The spirit for continued investigation of the potential for life on Mars is now revived in part by the early eye-opening results from NASA Opportunity and Spirit Mars rover missions. The tell-tale clues that Meridiani Planum (1, 2) was water soaked at one time have opened the floodgates of discussion in how best to study Mars in ever-greater detail, as well as sharpen our search for past and even present life [Richmond et al., 1999]. That provocation has been supported in the past by the persistent logic of life allowable signatures from the Viking Lander experiments, by the growing awareness of how remarkably adaptable life is on Earth to a variety of extreme environments that feasibly mimic past and/or present habitats available at various locations throughout our solar system, and by the growing acceptance of the multifactorial merger of knowledge regarding the creation and evolution of the Inner Planets. Some of the more provocative factors regarding the latter are: knowledge of early emergence of life on Earth, even during its late stages of accretion up to 4 billion years ago; probable similarities of both Earth and Mars habitats during early geologic times up to 3 billion years ago or less; accumulating evidence supporting cross fertilization of planetary material between Mars and Earth as was initially proposed in the panspermia hypothesis; a growing evidence and acceptance of subsurface aqueous reservoirs on Mars; recent firm estimates of large water ice reservoirs in both polar ice caps on Mars; and recent evidence for young (within approximately the last 300,000 years) substantial martian volcanism that supports a high probability for continuing volcanism.
The mission of the Uniformed Services University of Health Sciences is to educate, train, and comprehensively prepare uniformed services health professionals, scientists, and leaders to support the Military and Public Health Systems, the National Security and National Defense Strategies of the United States, and the readiness of our Uniformed Services.
Since our first graduating class in 1980, the USU's MDs. Nurses and graduates in biomedical sciences provide exceptional service through service in the U.S. Military and civilian careers of distinction. Today, America's Medical School has 691 enrolled students and 5,043 graduates. Over 1,300 graduates in Biomedical Sciences lead aggressive research in medical research. Today's 663 graduates of the School of Nursing blend science, research and field training in advanced practice and PhD degrees. The USU's Postgraduate Dental College provides advanced degree's to the military's dental community, graduating 72 students since establishment.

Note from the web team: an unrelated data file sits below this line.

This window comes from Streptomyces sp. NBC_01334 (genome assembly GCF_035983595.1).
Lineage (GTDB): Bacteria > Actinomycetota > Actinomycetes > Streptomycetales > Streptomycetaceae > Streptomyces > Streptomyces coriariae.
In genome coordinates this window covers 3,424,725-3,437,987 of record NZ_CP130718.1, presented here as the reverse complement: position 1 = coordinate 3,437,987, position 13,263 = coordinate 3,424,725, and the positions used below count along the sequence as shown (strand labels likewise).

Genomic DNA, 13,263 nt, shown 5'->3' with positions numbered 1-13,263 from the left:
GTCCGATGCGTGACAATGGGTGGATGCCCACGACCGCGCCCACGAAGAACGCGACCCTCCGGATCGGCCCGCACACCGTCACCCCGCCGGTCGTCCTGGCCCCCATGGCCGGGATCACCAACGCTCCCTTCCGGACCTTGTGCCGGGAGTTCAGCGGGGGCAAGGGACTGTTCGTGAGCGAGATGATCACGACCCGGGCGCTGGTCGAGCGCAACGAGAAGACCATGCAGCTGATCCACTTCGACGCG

Research At USU
The University's research program covers a range of clinical and other topics important to both the military and public health. Infectious diseases, trauma medicine, health maintenance, and cancer are areas of particular strength. Researchers are also making important new efforts in state-of-the-art fields that cut across disciplines, such as genomics, proteomics, and drug-delivery mechanisms.
USU is home to many different Centers and Institutes, which help advance the university's research, education and public service missions. Faculty members and students collaborate with other leading experts at USU's Centers and Institutes on projects that push incredible boundaries across manifold disciplines of biomedical science. Their work is shaping military medicine and world health in many positive, powerful ways.
Military At USU
The USU's military unique curriculum is supported by military professions from all services who teach USU's military and civilian students. All military personnel are supported by the USU Brigade, the Brigade staff are managed by the Military Personnel Office.
AFRRI At USU
AFRRI mission is to preserve the health and performance of U.S. military personnel and to protect humankind through research that advances understanding of the effects of ionizing radiation.
To these ends, the institute collaboratively researches the biological effects of ionizing radiation and provides medical training and emergency response to manage incidents related to radiation exposure.